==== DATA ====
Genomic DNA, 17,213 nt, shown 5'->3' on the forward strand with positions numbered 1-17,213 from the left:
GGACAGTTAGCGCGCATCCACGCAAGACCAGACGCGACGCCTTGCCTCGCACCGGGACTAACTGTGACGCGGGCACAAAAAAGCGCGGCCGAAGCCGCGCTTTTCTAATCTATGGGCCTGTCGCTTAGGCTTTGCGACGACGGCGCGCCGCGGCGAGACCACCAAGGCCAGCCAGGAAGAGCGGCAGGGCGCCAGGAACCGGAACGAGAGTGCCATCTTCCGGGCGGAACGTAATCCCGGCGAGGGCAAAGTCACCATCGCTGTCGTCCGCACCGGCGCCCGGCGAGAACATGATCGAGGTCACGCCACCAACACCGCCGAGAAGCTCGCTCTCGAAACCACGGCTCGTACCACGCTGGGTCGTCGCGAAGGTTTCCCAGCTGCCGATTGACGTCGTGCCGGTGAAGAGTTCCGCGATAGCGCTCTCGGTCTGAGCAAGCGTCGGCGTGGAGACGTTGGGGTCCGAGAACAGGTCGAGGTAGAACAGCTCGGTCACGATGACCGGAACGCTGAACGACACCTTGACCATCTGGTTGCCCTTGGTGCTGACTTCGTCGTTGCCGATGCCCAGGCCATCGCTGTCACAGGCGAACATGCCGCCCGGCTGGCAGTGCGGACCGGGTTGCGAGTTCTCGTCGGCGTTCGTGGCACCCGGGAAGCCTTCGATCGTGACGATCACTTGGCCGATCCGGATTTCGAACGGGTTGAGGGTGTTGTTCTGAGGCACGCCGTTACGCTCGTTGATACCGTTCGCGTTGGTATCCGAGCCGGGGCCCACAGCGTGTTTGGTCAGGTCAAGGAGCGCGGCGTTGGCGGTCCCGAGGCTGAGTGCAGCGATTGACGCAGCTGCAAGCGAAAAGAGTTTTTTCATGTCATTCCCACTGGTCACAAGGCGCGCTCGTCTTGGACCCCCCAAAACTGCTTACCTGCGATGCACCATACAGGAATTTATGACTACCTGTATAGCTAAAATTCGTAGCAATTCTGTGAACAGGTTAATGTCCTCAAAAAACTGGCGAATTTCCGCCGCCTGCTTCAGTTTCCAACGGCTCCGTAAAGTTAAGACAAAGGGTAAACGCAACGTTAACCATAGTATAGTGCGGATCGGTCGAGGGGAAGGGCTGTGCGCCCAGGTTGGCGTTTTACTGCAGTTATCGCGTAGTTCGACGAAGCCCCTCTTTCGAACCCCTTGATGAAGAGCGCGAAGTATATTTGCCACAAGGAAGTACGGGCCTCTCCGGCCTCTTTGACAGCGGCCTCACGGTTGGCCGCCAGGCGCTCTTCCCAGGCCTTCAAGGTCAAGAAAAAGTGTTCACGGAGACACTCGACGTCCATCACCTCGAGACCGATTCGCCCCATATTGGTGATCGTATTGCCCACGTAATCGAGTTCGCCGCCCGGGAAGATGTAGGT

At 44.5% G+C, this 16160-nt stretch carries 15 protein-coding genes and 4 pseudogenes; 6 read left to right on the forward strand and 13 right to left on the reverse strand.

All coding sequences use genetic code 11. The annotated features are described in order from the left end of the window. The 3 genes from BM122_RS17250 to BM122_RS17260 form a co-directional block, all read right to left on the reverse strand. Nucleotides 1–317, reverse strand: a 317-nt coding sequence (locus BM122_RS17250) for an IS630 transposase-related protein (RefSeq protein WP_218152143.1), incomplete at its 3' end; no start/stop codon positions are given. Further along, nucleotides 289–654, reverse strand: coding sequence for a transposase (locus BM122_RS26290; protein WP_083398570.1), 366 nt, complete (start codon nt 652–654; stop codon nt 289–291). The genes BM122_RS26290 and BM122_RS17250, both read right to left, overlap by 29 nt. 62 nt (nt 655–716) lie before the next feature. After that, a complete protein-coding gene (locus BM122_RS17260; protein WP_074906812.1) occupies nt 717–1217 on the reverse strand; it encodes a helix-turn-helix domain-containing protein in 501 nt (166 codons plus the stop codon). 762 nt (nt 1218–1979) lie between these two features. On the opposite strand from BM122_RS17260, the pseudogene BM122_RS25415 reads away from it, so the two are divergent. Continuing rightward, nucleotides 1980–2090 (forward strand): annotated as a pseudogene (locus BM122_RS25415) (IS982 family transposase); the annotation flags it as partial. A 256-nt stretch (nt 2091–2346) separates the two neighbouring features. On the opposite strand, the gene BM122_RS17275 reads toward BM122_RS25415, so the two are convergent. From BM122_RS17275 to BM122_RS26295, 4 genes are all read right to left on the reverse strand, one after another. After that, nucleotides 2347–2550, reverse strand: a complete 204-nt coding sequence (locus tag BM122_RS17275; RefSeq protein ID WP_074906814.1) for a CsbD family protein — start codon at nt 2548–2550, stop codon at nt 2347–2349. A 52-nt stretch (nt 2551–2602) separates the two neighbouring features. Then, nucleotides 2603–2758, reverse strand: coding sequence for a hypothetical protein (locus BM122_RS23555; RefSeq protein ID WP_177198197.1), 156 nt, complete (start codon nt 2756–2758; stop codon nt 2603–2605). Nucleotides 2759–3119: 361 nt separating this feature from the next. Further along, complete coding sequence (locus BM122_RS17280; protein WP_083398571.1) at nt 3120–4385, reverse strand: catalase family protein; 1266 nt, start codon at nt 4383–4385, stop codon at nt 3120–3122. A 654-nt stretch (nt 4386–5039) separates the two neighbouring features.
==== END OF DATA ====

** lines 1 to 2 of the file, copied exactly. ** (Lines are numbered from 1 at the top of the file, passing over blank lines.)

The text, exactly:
Genomic DNA, 17,213 nt, shown 5'->3' on the forward strand with positions numbered 1-17,213 from the left:
GGACAGTTAGCGCGCATCCACGCAAGACCAGACGCGACGCCTTGCCTCGCACCGGGACTAACTGTGACGCGGGCACAAAAAAGCGCGGCCGAAGCCGCGCTTTTCTAATCTATGGGCCTGTCGCTTAGGCTTTGCGACGACGGCGCGCCGCGGCGAGACCACCAAGGCCAGCCAGGAAGAGCGGCAGGGCGCCAGGAACCGGAACGAGAGTGCCATCTTCCGGGCGGAACGTAATCCCGGCGAGGGCAAAGTCACCATCGCTGTCGTCCGCACCGGCGCCCGGCGAGAACATGATCGAGGTCACGCCACCAACACCGCCGAGAAGCTCGCTCTCGAAACCACGGCTCGTACCACGCTGGGTCGTCGCGAAGGTTTCCCAGCTGCCGATTGACGTCGTGCCGGTGAAGAGTTCCGCGATAGCGCTCTCGGTCTGAGCAAGCGTCGGCGTGGAGACGTTGGGGTCCGAGAACAGGTCGAGGTAGAACAGCTCGGTCACGATGACCGGAACGCTGAACGACACCTTGACCATCTGGTTGCCCTTGGTGCTGACTTCGTCGTTGCCGATGCCCAGGCCATCGCTGTCACAGGCGAACATGCCGCCCGGCTGGCAGTGCGGACCGGGTTGCGAGTTCTCGTCGGCGTTCGTGGCACCCGGGAAGCCTTCGATCGTGACGATCACTTGGCCGATCCGGATTTCGAACGGGTTGAGGGTGTTGTTCTGAGGCACGCCGTTACGCTCGTTGATACCGTTCGCGTTGGTATCCGAGCCGGGGCCCACAGCGTGTTTGGTCAGGTCAAGGAGCGCGGCGTTGGCGGTCCCGAGGCTGAGTGCAGCGATTGACGCAGCTGCAAGCGAAAAGAGTTTTTTCATGTCATTCCCACTGGTCACAAGGCGCGCTCGTCTTGGACCCCCCAAAACTGCTTACCTGCGATGCACCATACAGGAATTTATGACTACCTGTATAGCTAAAATTCGTAGCAATTCTGTGAACAGGTTAATGTCCTCAAAAAACTGGCGAATTTCCGCCGCCTGCTTCAGTTTCCAACGGCTCCGTAAAGTTAAGACAAAGGGTAAACGCAACGTTAACCATAGTATAGTGCGGATCGGTCGAGGGGAAGGGCTGTGCGCCCAGGTTGGCGTTTTACTGCAGTTATCGCGTAGTTCGACGAAGCCCCTCTTTCGAACCCCTTGATGAAGAGCGCGAAGTATATTTGCCACAAGGAAGTACGGGCCTCTCCGGCCTCTTTGACAGCGGCCTCACGGTTGGCCGCCAGGCGCTCTTCCCAGGCCTTCAAGGTCAAGAAAAAGTGTTCACGGAGACACTCGACGTCCATCACCTCGAGACCGATTCGCCCCATATTGGTGATCGTATTGCCCACGTAATCGAGTTCGCCGCCCGGGAAGATGTAGGT